Deuce McAllister's reaction last summer, on hearing that newly retired New Orleans Saints lineman Zach Strief would be his new play-by-play man for Saints games on WWL Radio, was fear.
“I told Zach, I told WWL, I told everybody, 'I’m scared about this,' ” said McAllister, the former Saints running back who does color commentary for the radio station.
After all, Strief had no experience with play-by-play broadcasting. Just one year out of uniform, he'd have to make an exceptionally fast, perhaps even unprecedented, transition.
After a season working together, however, McAllister said that fear has given way to appreciation for the unique perspective that two former teammates bring to calling games, and confidence they'll continue to improve their on-air chops.
For his part, Strief acknowledges that making the leap from player to play-by-play announcer has been a demanding, sometimes humbling test. He also says it’s precisely what he needed.
After hanging up his pads, he’s found another challenge that’s absorbing, high-profile and still tied to the team he loves. It’s made a difference beyond his career prospects.
“Retiring means in one day going from ‘You’re one of the best in the world at this’ to ‘You can’t do it anymore,’ ” said Strief, now 35. “There's a lot of stress that comes with that, and a lot of guys struggle with it.”
In football, there's a relentless compulsion, and constant coaching, to go the extra step and outperform the opponent. Strief has seen how losing that pressure overnight can leave former players with a void, sometimes a dark one.
“When it’s over, how do you replace that?" he said. "With play-by-play, I found something that takes skill, commitment, dedication, passion, just like football."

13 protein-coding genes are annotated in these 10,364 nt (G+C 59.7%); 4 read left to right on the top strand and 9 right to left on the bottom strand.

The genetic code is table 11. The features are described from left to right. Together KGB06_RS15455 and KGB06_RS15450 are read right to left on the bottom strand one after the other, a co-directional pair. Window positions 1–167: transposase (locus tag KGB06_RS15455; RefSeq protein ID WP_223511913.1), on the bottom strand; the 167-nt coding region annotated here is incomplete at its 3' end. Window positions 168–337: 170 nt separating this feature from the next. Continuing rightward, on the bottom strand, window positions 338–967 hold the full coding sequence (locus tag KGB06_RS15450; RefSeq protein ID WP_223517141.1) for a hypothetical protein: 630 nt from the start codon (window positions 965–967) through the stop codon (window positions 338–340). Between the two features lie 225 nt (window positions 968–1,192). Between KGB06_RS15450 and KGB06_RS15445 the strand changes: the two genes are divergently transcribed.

Add the particular season Strief has covered, with its early nail-biters, runaway victories and fans' hopes for the coming playoffs, and there have been no dull moments for a retired Saint moving to an altogether new calling.
Many athletes build careers in broadcasting after their playing days end, but they usually start as color commentators, analysts or talk-show hosts. In these jobs, their insight and experience on the field can help illuminate the game for fans.
Rarely do athletes jump into the play-by-play role, narrating the unpredictable action as it unfolds and essentially leading the broadcast.
“For former players, being the color guy is right in their wheelhouse, it's what they know,” said Scott Alexander, a veteran sports broadcaster and host of "Prime Time Sports with Scott Alexander." “For play-by-play, you’re quarterbacking the whole game experience for your listeners. It’s always about research and delivery. If you care about your craft, you have to be ready.”
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'People are listening'
Broadcasters Pat Summerall and Frank Gifford, star NFL players from the 1950s, each became play-by-play announcers only after working for years as color commentators.
More recent examples followed suit. Dave Logan, a former player for the Cleveland Browns, became play-by-play announcer for the Denver Broncos after six years as a color commentator. Jimmy Cefalo, a former Miami Dolphin, and Steve Raible, a former Seattle Seahawk, both had the same route to become play-by-play announcers for their old teams.